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Pokémon Go! Safely

14 Aug


During the past several weeks, a new technology craze has invaded our towns and cities. People are wandering around aimlessly looking at their phones, it’s Pokémon Go. One of our avid collaborators, Ms. Keishon Thomas, the Macon-Bibb County Extension agent has come to our rescue to help us understand this new trend, and at the same time alert our readers about the importance of getting involve with the game, but in a safe way. Let’s review what Thomas says and get active!

The game’s developers, Niantic Laboratories, stated the intent was “to get players out and explore the world around them, explore their neighborhoods in a different way and get exercise”.  In this case, your phone shows the animated Pokémon and other characters in real time in your real environment.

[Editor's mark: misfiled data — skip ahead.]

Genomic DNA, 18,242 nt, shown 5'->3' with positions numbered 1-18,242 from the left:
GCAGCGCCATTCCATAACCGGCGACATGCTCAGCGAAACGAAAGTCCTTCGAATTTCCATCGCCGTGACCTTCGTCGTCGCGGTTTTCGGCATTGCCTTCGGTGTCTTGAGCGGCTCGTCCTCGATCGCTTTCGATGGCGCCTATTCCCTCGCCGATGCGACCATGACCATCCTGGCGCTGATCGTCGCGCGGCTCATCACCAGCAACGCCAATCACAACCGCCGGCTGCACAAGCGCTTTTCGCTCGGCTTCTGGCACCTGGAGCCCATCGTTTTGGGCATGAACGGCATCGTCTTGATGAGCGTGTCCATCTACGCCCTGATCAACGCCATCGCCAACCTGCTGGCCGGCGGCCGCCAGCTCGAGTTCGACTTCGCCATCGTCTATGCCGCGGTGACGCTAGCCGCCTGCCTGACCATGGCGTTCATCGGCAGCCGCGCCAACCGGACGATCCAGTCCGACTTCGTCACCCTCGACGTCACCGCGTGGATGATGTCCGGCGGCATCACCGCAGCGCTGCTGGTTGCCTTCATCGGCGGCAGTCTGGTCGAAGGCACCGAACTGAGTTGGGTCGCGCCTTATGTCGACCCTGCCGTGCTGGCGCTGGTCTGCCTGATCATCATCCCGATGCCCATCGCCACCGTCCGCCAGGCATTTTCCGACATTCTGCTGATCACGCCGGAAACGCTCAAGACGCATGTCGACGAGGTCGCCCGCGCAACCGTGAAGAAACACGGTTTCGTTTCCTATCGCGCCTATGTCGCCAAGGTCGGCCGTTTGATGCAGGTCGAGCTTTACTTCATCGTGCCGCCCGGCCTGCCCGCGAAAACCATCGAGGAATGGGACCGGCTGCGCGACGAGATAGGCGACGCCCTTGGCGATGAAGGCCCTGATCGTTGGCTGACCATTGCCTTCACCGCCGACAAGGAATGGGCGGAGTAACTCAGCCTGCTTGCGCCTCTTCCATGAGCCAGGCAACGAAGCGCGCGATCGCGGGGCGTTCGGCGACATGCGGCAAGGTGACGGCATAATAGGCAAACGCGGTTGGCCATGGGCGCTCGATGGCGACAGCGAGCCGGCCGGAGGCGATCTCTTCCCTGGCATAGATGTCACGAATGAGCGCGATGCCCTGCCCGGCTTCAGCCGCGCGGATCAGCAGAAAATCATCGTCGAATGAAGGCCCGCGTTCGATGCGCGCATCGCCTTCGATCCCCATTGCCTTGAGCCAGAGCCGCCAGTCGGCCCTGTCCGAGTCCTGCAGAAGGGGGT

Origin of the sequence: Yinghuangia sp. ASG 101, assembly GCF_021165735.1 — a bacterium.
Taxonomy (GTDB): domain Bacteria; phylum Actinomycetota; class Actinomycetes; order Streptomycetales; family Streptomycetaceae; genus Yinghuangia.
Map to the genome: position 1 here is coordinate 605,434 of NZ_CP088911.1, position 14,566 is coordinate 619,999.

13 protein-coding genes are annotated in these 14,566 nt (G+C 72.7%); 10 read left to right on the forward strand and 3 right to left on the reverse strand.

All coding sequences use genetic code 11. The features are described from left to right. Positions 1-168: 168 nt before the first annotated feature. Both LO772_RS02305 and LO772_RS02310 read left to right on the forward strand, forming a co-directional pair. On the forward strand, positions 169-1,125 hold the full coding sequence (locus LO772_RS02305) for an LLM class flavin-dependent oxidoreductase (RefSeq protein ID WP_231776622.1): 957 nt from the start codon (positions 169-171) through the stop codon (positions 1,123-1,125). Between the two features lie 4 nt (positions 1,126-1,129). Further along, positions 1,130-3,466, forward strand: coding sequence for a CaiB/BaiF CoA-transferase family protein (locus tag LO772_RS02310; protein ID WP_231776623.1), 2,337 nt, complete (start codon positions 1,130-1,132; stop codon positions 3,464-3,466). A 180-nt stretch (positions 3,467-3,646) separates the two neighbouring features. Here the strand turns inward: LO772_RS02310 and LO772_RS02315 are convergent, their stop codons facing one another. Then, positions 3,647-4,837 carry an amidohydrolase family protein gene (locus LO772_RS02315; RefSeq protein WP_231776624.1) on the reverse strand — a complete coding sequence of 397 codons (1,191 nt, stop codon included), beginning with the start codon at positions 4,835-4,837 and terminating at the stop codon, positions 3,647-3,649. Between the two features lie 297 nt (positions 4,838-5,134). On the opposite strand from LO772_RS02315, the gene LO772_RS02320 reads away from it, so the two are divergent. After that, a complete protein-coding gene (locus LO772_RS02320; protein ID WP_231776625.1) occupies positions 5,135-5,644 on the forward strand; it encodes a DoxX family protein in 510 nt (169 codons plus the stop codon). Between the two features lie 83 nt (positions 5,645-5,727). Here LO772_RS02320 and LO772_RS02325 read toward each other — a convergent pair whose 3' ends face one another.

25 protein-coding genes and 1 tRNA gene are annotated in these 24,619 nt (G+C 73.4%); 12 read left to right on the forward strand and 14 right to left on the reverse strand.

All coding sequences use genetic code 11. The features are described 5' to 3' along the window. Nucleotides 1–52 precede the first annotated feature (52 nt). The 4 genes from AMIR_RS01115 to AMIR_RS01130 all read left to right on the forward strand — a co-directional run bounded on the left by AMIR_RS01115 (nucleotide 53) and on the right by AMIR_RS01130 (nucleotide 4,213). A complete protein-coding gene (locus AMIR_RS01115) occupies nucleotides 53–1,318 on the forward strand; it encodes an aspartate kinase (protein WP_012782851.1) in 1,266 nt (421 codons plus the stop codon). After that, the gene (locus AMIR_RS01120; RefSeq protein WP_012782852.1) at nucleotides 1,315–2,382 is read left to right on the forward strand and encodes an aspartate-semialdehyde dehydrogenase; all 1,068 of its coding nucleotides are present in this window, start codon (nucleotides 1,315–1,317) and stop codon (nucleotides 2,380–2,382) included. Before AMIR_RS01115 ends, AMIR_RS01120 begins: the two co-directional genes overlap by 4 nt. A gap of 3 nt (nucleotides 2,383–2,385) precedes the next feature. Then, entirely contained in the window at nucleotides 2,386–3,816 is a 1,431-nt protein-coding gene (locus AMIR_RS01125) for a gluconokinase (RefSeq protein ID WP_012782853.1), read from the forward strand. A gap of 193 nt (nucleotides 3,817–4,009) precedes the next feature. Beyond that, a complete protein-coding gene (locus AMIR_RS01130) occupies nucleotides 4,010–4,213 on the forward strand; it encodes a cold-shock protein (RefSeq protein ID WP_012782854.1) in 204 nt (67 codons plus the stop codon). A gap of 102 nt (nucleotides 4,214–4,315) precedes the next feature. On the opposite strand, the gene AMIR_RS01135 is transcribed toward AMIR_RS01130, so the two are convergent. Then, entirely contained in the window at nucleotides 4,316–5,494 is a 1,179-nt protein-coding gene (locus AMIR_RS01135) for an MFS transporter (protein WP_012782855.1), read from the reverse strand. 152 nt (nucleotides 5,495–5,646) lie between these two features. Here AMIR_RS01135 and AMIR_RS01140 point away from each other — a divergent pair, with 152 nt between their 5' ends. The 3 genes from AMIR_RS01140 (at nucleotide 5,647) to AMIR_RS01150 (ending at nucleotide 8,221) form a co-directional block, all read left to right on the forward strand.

The object of the game is to catch “Pokémons”, small animated characters that come in a variety of shapes and colors.  Players ‘hunt’ Pokémon by walking in their real environment armed with “Pokéballs”. Players are directed to landmarks called “Pokéstops”, where they re-up on Pokéballs and other tools to catch Pokémon characters. The Pokéstops are everywhere; parks, churches, government buildings and even at your neighbor’s yard. Because catching those little characters is distracting, players sometime put themselves into dangerous situations as a result of being unaware of their surroundings.

Be alert at all times. There have been reports of people walking into trees, traffic and even falling while playing.pokemon

Never go illegal to capture Pokémon. No trespassing or jaywalking. “Pokemons” can appear anywhere. Be safe and use common sense.